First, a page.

Con Ed Sued Over Fatal Explosion That Came One Hour After Assurance That Leak Was Safe

     QUEENS (CN) – A leaky gas line exploded and killed a woman in her home less than an hour after Con Edison and New York Fire Department inspectors told her the leak was not dangerous, the woman’s widower says. He claims Con Edison continues to leave leaky, dangerous, antiquated cast-iron gas mains throughout the city.




     Kunta Oza suffered third-degree over 90 percent of her body and died the next day – on Thanksgiving 2007, her widower says.
     The cast-iron gas main that exploded was installed in 1927 and was “severely degraded” by “graphitic corrosion,” according to the complaint in Queens County Court.
     Ramgopal Oza says the defendants ignored a 1992 National Transit Safety Board recommendation that gas utility operators “implement in a timely manner effective cast-iron replacement programs to reduce threats to public safety.”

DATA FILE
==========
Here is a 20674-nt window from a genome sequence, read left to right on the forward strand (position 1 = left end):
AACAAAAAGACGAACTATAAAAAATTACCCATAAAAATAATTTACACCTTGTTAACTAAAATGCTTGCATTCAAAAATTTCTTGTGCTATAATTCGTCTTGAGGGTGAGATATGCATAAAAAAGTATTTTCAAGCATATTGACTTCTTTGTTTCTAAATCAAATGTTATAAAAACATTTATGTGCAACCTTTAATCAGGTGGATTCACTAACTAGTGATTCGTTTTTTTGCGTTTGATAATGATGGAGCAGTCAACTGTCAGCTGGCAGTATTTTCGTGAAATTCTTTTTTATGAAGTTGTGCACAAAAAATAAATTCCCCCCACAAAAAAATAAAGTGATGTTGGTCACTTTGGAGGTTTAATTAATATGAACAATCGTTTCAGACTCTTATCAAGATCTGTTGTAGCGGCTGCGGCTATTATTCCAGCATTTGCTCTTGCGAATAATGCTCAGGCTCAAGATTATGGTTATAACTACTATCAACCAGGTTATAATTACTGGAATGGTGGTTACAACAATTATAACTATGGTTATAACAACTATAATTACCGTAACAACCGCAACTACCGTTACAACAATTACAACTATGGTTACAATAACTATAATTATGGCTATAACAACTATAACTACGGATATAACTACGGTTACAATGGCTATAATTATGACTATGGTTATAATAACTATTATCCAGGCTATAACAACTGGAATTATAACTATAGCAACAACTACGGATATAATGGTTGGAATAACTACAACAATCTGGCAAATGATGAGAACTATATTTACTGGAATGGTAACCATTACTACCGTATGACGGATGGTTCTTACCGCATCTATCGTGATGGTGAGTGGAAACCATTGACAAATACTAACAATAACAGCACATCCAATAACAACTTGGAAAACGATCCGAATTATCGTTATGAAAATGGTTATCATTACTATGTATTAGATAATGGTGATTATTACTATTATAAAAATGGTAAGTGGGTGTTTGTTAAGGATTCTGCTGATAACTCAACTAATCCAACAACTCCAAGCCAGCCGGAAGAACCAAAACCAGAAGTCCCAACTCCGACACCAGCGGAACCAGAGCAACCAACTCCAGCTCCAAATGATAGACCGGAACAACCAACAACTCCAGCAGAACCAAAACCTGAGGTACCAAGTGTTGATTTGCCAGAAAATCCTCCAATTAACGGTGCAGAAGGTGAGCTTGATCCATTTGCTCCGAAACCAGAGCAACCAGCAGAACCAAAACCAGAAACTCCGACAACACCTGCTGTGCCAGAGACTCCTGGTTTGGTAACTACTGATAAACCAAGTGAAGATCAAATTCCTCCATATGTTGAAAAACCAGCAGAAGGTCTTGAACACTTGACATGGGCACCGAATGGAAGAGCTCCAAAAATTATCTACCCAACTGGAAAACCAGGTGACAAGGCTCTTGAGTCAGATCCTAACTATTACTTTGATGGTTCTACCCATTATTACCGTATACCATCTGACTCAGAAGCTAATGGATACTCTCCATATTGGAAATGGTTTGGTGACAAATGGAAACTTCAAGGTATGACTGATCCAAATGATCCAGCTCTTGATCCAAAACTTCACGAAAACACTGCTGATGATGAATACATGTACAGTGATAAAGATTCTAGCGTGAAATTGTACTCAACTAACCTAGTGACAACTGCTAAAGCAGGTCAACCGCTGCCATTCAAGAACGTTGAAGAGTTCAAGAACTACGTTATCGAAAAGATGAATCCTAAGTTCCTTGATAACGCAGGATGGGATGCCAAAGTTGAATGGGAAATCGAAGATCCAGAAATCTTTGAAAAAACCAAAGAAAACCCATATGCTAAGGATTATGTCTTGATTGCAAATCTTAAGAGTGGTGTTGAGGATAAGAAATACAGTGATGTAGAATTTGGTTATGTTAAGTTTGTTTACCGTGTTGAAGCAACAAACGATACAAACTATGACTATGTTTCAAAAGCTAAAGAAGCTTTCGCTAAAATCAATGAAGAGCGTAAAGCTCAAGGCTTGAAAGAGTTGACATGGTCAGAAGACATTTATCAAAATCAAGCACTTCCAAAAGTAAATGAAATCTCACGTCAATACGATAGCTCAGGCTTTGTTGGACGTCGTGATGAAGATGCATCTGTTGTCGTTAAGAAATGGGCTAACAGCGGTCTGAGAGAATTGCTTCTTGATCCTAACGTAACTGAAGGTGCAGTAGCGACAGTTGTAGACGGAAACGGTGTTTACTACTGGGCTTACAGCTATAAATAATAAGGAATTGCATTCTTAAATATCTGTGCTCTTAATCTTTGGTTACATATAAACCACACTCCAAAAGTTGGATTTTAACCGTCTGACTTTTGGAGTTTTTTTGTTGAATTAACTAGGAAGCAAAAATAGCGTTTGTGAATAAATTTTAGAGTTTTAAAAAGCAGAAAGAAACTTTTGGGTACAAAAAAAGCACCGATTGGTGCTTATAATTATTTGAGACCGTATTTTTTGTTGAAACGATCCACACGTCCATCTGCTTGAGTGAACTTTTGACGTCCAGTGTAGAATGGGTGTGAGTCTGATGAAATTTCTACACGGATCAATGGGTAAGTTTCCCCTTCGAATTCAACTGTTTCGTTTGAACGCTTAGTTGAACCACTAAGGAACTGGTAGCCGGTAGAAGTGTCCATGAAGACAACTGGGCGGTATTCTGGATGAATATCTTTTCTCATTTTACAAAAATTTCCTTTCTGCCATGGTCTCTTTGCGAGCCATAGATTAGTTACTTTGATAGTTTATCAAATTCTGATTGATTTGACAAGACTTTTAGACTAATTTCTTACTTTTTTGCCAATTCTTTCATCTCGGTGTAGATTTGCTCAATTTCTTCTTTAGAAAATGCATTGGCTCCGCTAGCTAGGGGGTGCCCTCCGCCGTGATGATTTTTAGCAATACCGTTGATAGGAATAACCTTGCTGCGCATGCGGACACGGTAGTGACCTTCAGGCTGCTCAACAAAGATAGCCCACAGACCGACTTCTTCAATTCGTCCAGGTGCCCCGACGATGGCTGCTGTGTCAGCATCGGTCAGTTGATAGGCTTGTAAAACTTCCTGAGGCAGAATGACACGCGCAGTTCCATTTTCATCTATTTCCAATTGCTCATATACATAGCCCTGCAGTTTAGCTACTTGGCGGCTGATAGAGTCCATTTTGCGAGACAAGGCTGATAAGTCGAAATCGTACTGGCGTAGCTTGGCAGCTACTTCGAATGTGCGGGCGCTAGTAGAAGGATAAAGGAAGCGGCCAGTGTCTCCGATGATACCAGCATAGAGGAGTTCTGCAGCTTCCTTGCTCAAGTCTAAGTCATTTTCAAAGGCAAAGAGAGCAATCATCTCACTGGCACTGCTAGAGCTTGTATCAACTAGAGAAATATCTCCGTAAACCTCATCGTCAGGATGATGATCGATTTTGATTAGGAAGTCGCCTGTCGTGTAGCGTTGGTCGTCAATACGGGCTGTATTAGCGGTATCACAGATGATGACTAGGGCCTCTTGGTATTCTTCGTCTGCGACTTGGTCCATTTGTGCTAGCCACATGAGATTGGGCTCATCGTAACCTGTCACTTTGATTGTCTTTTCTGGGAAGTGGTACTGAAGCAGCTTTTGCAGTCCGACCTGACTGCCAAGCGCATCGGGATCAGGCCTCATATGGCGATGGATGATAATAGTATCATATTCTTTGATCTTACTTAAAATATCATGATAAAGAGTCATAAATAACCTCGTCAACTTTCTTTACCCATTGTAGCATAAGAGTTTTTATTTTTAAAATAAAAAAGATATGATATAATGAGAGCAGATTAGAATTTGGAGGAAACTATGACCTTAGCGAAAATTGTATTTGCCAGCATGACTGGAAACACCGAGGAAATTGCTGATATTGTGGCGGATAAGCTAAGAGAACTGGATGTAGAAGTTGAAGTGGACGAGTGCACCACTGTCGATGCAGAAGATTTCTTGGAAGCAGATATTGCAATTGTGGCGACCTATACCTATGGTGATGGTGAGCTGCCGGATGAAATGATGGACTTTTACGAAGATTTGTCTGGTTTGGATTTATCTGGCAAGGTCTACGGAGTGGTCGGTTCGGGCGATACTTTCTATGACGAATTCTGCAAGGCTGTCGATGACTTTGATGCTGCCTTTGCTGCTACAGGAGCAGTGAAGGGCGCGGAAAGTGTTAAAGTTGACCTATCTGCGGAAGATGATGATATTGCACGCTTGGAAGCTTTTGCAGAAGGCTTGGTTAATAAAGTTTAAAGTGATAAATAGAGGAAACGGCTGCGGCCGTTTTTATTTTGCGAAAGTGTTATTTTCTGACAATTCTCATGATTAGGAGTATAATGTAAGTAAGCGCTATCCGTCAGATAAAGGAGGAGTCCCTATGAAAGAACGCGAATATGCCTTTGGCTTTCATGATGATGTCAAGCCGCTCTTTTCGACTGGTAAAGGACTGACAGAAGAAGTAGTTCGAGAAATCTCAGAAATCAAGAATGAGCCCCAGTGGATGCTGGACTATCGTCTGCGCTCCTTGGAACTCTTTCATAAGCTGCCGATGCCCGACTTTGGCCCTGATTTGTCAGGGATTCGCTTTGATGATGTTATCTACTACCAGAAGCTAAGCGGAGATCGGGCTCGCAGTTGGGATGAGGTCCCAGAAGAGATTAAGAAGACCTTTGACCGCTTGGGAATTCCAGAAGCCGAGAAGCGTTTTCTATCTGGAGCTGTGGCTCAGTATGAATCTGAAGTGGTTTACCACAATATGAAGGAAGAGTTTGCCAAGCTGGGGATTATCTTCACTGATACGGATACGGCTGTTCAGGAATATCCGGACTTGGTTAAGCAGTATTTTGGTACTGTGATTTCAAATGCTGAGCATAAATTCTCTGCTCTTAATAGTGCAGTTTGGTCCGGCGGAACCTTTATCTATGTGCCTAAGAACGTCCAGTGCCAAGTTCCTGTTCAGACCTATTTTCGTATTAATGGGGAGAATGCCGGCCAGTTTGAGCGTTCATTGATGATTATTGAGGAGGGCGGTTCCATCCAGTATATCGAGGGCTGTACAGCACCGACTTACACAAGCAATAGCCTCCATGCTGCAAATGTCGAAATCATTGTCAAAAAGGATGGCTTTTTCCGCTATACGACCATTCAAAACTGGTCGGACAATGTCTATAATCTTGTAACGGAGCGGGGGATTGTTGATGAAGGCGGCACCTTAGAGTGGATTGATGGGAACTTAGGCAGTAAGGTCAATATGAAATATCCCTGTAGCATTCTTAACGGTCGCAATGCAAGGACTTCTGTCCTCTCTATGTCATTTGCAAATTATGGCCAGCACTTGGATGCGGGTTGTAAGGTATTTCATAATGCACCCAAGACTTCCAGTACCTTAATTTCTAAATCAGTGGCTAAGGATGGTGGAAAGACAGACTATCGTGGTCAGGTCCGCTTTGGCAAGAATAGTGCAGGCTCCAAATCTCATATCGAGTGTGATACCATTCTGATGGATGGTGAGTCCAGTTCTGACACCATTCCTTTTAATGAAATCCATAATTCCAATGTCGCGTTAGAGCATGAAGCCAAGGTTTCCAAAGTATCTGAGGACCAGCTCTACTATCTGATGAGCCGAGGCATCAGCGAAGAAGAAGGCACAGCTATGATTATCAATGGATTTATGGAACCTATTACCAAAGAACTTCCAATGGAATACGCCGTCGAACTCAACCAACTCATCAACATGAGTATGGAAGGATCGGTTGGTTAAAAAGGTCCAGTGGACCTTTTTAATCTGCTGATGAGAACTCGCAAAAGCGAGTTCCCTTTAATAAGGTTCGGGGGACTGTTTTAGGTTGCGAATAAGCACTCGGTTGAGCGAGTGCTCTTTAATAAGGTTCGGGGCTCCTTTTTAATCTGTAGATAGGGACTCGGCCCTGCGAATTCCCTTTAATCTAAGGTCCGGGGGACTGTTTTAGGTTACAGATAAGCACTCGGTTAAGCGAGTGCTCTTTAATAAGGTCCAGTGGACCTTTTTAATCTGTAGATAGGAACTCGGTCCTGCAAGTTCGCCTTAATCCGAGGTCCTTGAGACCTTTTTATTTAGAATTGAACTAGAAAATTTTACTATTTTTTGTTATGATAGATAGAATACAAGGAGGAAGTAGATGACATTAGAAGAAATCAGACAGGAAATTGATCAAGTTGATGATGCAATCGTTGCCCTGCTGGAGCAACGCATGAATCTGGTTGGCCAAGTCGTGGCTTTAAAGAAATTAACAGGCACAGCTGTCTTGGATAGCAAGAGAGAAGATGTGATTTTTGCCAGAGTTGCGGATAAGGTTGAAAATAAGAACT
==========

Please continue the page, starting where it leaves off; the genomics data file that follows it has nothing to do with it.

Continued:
Instead of replacing these “antiquated … hazardous pipes, Con Edison attempts to simply repair the thousands of leaks that are detected each year in its cast iron gas mains,” the complaint states.
     After the fatal explosion, Con Ed replaced 200 feet of buried gas line in front of the Ozas’ home with new plastic pipes, the complaint states. It adds that in 2006, Con Ed repaired 2,750 leaks in its cast-iron gas mains, and replaced only 17 of them with plastic pipe.
     Oza seeks punitive damages and an order enjoining the plaintiffs from continuing to use these old mains.
     He is represented by Robert Horn.

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